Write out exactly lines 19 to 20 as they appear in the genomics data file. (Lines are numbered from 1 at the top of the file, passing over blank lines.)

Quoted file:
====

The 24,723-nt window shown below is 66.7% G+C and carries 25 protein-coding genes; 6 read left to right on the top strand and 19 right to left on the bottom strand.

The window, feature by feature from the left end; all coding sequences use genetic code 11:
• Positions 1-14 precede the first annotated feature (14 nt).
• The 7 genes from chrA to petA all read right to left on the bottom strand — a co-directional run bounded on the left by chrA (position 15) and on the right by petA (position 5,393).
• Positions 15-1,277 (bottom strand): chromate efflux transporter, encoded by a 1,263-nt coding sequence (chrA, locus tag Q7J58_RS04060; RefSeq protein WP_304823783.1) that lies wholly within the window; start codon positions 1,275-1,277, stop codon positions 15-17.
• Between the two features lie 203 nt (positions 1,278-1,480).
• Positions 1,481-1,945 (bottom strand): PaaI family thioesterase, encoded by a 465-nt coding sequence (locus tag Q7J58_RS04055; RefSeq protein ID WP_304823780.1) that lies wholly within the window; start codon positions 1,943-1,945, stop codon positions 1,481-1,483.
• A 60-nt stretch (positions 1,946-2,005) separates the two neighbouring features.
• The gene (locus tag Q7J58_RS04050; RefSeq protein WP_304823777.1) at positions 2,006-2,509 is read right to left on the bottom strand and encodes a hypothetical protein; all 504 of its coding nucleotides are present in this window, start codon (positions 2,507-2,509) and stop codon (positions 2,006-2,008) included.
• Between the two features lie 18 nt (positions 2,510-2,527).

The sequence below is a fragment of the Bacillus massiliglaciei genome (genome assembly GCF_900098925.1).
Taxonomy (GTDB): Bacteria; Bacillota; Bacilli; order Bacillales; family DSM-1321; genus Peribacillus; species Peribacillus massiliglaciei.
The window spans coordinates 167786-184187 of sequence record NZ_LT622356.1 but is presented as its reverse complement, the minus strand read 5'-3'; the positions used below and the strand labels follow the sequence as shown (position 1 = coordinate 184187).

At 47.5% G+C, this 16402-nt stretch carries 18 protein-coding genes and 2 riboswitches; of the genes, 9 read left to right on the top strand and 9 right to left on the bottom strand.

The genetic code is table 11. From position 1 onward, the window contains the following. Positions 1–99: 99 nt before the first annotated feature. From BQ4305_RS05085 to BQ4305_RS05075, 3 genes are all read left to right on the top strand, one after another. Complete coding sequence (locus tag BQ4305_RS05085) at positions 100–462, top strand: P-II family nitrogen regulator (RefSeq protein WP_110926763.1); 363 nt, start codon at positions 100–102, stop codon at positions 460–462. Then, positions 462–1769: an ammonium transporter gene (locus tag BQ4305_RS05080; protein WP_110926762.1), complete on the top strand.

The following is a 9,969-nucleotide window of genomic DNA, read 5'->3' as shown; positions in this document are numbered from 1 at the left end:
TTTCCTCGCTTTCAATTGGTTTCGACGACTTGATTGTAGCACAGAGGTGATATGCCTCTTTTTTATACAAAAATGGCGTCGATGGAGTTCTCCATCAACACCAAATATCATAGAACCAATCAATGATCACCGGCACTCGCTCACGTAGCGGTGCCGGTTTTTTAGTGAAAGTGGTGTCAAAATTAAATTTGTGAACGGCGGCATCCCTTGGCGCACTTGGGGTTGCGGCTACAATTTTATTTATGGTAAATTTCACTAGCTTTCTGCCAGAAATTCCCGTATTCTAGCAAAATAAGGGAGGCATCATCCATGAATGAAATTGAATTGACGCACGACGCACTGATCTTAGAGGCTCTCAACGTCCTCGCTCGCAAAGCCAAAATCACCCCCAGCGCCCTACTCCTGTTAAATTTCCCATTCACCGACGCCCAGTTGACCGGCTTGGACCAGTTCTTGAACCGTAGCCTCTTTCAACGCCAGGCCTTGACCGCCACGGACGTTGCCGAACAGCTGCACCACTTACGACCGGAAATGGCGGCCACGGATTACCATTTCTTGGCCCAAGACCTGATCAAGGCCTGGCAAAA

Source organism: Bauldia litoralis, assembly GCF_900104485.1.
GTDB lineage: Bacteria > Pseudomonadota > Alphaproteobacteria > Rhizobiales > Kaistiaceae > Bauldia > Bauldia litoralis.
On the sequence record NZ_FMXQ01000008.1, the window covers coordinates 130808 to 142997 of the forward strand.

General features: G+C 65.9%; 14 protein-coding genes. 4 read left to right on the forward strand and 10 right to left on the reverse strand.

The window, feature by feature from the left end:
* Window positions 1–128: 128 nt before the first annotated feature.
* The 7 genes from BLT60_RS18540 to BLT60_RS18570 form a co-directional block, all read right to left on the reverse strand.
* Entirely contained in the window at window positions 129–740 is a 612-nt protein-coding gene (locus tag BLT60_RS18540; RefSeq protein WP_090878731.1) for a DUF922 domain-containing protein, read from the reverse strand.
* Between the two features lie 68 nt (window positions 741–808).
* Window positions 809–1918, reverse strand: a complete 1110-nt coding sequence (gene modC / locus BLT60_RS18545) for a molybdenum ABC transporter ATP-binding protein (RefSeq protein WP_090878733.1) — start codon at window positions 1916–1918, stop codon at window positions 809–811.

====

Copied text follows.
GTDB lineage: Bacteria > Pseudomonadota > Alphaproteobacteria > Rhizobiales > Kaistiaceae > Bauldia > Bauldia litoralis.
On the sequence record NZ_FMXQ01000008.1, the window covers coordinates 130808 to 142997 of the forward strand.